How often do superior alternatives fail to catch on?

Many of us rely on a Qwerty keyboard, at least when we are typing at a laptop. It is often said that the Qwerty keyboard is inferior to clearly better alternatives like the Dvorak keyboard. However, this appears to be largely a myth backed by dubious science.

There is the similarly often repeated story of VHS versus Betamax tapes, when people would record video on tapes. The often told story was that Betamax lost to VHS despite being technically superior. But VHS tapes could record whole 2-hour movies whereas Betamax could not: so VHS was indeed superior.

It is often said that birds have far superior lungs than mammals. So mammals are failures compared to birds… However, bats (which are mammals) have superior lungs than either terrestrial mammals or birds. This suggests that mammals can acquire better lungs when they need it.

I fear that many of the stories about us being stuck with inferior products due to market failures, or about animals being stuck with inferior organs due to evolutionary dead-ends, might actually be weak or false stories.

Credit: This post was inspired by an email exchange with Peter Turney.

9 thoughts on “How often do superior alternatives fail to catch on?”

  1. Or … that it depends what “superior”means. It all depends on what is more valuable to a user (and to use your Betamax / VHS example, better picture quality – that could or could not be discernable at the time – or storing a full length movie). So I don’t believe they are all necessarily false stories, but circumstances that had variables that were not evaluated properly :).

    1. Yeah, “superior” in this sense seems to be whatever is better at performing a particular function. I could use a nice camera to capture my vacation in France, but if the allure of using my smartphone is its size, then the function is less important than the device’s practical use. With many of these examples, there are competing interests.

  2. What is ‘superior’? It’s a false question, because superior/inferior are relative terms, and completely dependent on the user’s perspective and what they are trying to accomplish.

    For example, lowest price could be the metric I use to determine what is best (superior), while someone else might prioritize materials (gold vs platinum vs plastic vs wood), and another might prioritize ‘fit and finish’ or sustainability or packaging or even branding. In every case, what we judge to be superior will depend on a complex mix of alternatives, trade-offs, preferences and needs. Some will consider a Tesla superior, others a Ferrari, while others a Hyundai Elantra — it all depends upon suitability for purpose and what you value.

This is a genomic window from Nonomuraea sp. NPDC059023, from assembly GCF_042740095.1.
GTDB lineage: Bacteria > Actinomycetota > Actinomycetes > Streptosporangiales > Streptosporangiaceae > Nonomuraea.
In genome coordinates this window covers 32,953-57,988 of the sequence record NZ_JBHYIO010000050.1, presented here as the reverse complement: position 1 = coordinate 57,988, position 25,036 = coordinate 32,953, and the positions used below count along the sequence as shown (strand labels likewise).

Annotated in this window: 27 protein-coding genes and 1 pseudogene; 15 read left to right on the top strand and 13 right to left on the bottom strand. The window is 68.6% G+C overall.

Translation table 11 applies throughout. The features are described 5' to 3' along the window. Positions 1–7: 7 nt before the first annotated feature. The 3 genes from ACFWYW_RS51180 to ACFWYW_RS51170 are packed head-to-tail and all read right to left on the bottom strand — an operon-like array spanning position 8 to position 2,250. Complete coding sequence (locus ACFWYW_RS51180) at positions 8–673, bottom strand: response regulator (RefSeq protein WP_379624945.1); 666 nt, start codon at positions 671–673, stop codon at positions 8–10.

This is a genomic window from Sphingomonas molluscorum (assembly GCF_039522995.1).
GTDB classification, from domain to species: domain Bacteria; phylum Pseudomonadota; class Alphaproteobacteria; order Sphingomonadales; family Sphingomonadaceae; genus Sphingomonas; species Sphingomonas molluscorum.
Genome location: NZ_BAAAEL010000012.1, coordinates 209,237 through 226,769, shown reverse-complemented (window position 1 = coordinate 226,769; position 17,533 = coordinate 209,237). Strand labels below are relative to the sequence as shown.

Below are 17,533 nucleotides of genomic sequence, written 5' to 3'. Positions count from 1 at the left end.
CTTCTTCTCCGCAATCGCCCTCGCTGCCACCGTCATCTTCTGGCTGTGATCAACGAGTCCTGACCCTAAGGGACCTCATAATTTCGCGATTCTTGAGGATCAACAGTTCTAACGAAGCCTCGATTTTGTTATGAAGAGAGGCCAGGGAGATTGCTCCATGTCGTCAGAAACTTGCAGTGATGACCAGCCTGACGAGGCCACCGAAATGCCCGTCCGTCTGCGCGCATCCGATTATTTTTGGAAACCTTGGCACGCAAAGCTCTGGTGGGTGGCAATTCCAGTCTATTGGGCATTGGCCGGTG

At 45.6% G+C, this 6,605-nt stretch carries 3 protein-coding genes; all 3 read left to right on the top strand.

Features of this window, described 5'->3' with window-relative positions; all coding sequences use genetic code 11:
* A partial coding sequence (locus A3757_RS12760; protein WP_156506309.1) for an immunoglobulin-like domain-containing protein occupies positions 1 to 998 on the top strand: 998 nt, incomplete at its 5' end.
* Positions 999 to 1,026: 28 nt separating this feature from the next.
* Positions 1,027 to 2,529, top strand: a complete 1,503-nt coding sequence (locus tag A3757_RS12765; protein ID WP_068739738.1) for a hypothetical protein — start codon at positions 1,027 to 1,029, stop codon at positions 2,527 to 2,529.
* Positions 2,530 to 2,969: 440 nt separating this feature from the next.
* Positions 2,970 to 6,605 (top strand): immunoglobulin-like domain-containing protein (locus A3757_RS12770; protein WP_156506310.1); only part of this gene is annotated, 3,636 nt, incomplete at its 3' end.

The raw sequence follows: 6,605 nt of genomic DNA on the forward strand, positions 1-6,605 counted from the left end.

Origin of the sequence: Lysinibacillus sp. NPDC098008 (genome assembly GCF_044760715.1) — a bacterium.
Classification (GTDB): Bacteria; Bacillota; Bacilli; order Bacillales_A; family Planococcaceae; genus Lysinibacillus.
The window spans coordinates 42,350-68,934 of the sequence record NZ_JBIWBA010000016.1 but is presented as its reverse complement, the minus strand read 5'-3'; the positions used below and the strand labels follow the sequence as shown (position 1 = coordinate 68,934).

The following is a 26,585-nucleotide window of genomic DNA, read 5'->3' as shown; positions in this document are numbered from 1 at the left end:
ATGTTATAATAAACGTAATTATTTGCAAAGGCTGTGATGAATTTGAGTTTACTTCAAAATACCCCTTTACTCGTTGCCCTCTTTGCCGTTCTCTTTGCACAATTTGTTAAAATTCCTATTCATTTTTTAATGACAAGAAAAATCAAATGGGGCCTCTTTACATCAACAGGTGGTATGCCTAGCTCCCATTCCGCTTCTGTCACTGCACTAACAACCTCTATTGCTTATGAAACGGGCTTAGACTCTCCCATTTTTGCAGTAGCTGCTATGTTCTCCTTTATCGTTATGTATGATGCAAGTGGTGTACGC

There are very, very few instances where anything can be judged to be objectively superior versus all other alternatives. Your article hints at this without actually saying it. It’s not that the stories are weak or false, but that the premise that we can agree on ‘superiority’ is false.

    What I think is superior never fails to catch on for me. And occasionally the superior product or tool is simply the one that’s available to do the job. That’s where your attention should focus — what’s the desired outcome, or job I need to get done? Only then does the question of what’s superior have meaning.

  3. I think you should be careful citing “The Fable of The Keys” as anything other than an overview. The authors performed no experiments that I could see (it’s a long paper), and merely seem to review real studies. You should definitely read it yourself, and not take my word for this.

  4. The concepts of superiority and progress are illusions with respect to suitability of form or function in a dynamic environment. Lemarckian and Darwinian evolutionary theory contrasts spring to mind.

  5. Blog comments are superior to the articles, because they are unbiased by editing, forethought and often times a sound mind.

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